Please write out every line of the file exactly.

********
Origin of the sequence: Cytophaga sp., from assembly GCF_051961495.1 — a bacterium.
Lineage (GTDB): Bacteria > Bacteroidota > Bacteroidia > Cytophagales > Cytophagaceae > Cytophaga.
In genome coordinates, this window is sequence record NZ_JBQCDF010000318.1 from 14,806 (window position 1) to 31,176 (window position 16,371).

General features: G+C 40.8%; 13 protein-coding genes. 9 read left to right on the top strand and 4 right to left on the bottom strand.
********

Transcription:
Origin of the sequence: Cytophaga sp., from assembly GCF_051961495.1 — a bacterium.
Lineage (GTDB): Bacteria > Bacteroidota > Bacteroidia > Cytophagales > Cytophagaceae > Cytophaga.
In genome coordinates, this window is sequence record NZ_JBQCDF010000318.1 from 14,806 (window position 1) to 31,176 (window position 16,371).

General features: G+C 40.8%; 13 protein-coding genes. 9 read left to right on the top strand and 4 right to left on the bottom strand.